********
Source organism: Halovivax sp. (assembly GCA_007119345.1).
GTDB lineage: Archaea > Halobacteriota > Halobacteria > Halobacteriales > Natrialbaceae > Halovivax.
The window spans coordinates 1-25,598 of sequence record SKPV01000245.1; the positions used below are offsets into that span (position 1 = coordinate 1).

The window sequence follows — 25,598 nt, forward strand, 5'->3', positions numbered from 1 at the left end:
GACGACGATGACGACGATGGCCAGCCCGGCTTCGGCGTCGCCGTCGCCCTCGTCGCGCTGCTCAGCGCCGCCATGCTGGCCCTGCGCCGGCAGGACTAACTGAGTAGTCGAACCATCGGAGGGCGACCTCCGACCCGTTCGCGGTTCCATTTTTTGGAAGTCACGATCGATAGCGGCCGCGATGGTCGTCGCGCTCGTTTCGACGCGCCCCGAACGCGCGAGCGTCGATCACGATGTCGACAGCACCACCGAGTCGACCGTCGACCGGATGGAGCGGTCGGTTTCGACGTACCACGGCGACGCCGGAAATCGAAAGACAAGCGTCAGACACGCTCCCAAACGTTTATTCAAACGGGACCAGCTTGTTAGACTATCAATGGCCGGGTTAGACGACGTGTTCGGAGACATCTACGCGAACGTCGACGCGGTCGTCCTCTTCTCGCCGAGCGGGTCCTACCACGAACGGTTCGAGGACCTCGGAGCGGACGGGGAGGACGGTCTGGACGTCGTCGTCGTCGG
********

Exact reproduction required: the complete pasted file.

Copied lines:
Source organism: Halovivax sp. (assembly GCA_007119345.1).
GTDB lineage: Archaea > Halobacteriota > Halobacteria > Halobacteriales > Natrialbaceae > Halovivax.
The window spans coordinates 1-25,598 of sequence record SKPV01000245.1; the positions used below are offsets into that span (position 1 = coordinate 1).

The window sequence follows — 25,598 nt, forward strand, 5'->3', positions numbered from 1 at the left end:
GACGACGATGACGACGATGGCCAGCCCGGCTTCGGCGTCGCCGTCGCCCTCGTCGCGCTGCTCAGCGCCGCCATGCTGGCCCTGCGCCGGCAGGACTAACTGAGTAGTCGAACCATCGGAGGGCGACCTCCGACCCGTTCGCGGTTCCATTTTTTGGAAGTCACGATCGATAGCGGCCGCGATGGTCGTCGCGCTCGTTTCGACGCGCCCCGAACGCGCGAGCGTCGATCACGATGTCGACAGCACCACCGAGTCGACCGTCGACCGGATGGAGCGGTCGGTTTCGACGTACCACGGCGACGCCGGAAATCGAAAGACAAGCGTCAGACACGCTCCCAAACGTTTATTCAAACGGGACCAGCTTGTTAGACTATCAATGGCCGGGTTAGACGACGTGTTCGGAGACATCTACGCGAACGTCGACGCGGTCGTCCTCTTCTCGCCGAGCGGGTCCTACCACGAACGGTTCGAGGACCTCGGAGCGGACGGGGAGGACGGTCTGGACGTCGTCGTCGTCGG